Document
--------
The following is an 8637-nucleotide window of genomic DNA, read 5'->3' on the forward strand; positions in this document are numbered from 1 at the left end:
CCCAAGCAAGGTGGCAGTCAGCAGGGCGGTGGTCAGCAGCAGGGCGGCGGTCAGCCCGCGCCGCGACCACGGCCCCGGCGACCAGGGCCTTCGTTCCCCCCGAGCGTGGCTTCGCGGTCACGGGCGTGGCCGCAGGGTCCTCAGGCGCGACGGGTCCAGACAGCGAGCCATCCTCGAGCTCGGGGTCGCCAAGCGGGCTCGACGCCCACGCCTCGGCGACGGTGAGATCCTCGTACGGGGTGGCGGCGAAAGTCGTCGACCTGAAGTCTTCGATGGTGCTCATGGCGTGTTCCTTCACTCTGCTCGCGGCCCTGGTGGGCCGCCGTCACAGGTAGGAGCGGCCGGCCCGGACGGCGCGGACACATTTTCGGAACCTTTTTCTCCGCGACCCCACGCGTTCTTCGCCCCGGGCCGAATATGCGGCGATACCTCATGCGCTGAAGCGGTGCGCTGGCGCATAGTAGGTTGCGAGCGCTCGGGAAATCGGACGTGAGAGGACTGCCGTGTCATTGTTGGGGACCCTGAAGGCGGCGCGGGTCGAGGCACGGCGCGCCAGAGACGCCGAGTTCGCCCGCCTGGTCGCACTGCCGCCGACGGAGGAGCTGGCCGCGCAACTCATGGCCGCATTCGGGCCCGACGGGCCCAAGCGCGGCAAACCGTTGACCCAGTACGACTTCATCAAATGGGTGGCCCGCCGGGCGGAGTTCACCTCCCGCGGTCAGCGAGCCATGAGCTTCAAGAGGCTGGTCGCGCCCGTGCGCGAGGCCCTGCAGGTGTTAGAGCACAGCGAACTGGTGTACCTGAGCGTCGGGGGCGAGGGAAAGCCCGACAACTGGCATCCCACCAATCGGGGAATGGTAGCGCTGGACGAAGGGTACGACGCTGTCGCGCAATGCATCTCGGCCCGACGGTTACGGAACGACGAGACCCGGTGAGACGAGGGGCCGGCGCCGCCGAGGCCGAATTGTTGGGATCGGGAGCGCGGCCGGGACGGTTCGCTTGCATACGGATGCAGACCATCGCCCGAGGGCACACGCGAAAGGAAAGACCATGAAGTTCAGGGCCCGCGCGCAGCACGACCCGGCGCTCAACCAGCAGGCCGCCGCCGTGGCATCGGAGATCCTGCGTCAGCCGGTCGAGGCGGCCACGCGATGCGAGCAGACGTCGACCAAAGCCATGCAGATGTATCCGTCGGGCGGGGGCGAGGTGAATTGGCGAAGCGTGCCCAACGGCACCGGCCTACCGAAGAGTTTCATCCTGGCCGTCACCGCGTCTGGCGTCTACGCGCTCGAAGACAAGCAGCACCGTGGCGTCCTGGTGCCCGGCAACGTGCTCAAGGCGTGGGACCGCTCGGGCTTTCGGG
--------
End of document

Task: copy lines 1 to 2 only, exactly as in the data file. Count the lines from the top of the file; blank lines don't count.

The following is an 8637-nucleotide window of genomic DNA, read 5'->3' on the forward strand; positions in this document are numbered from 1 at the left end:
CCCAAGCAAGGTGGCAGTCAGCAGGGCGGTGGTCAGCAGCAGGGCGGCGGTCAGCCCGCGCCGCGACCACGGCCCCGGCGACCAGGGCCTTCGTTCCCCCCGAGCGTGGCTTCGCGGTCACGGGCGTGGCCGCAGGGTCCTCAGGCGCGACGGGTCCAGACAGCGAGCCATCCTCGAGCTCGGGGTCGCCAAGCGGGCTCGACGCCCACGCCTCGGCGACGGTGAGATCCTCGTACGGGGTGGCGGCGAAAGTCGTCGACCTGAAGTCTTCGATGGTGCTCATGGCGTGTTCCTTCACTCTGCTCGCGGCCCTGGTGGGCCGCCGTCACAGGTAGGAGCGGCCGGCCCGGACGGCGCGGACACATTTTCGGAACCTTTTTCTCCGCGACCCCACGCGTTCTTCGCCCCGGGCCGAATATGCGGCGATACCTCATGCGCTGAAGCGGTGCGCTGGCGCATAGTAGGTTGCGAGCGCTCGGGAAATCGGACGTGAGAGGACTGCCGTGTCATTGTTGGGGACCCTGAAGGCGGCGCGGGTCGAGGCACGGCGCGCCAGAGACGCCGAGTTCGCCCGCCTGGTCGCACTGCCGCCGACGGAGGAGCTGGCCGCGCAACTCATGGCCGCATTCGGGCCCGACGGGCCCAAGCGCGGCAAACCGTTGACCCAGTACGACTTCATCAAATGGGTGGCCCGCCGGGCGGAGTTCACCTCCCGCGGTCAGCGAGCCATGAGCTTCAAGAGGCTGGTCGCGCCCGTGCGCGAGGCCCTGCAGGTGTTAGAGCACAGCGAACTGGTGTACCTGAGCGTCGGGGGCGAGGGAAAGCCCGACAACTGGCATCCCACCAATCGGGGAATGGTAGCGCTGGACGAAGGGTACGACGCTGTCGCGCAATGCATCTCGGCCCGACGGTTACGGAACGACGAGACCCGGTGAGACGAGGGGCCGGCGCCGCCGAGGCCGAATTGTTGGGATCGGGAGCGCGGCCGGGACGGTTCGCTTGCATACGGATGCAGACCATCGCCCGAGGGCACACGCGAAAGGAAAGACCATGAAGTTCAGGGCCCGCGCGCAGCACGACCCGGCGCTCAACCAGCAGGCCGCCGCCGTGGCATCGGAGATCCTGCGTCAGCCGGTCGAGGCGGCCACGCGATGCGAGCAGACGTCGACCAAAGCCATGCAGATGTATCCGTCGGGCGGGGGCGAGGTGAATTGGCGAAGCGTGCCCAACGGCACCGGCCTACCGAAGAGTTTCATCCTGGCCGTCACCGCGTCTGGCGTCTACGCGCTCGAAGACAAGCAGCACCGTGGCGTCCTGGTGCCCGGCAACGTGCTCAAGGCGTGGGACCGCTCGGGCTTTCGGG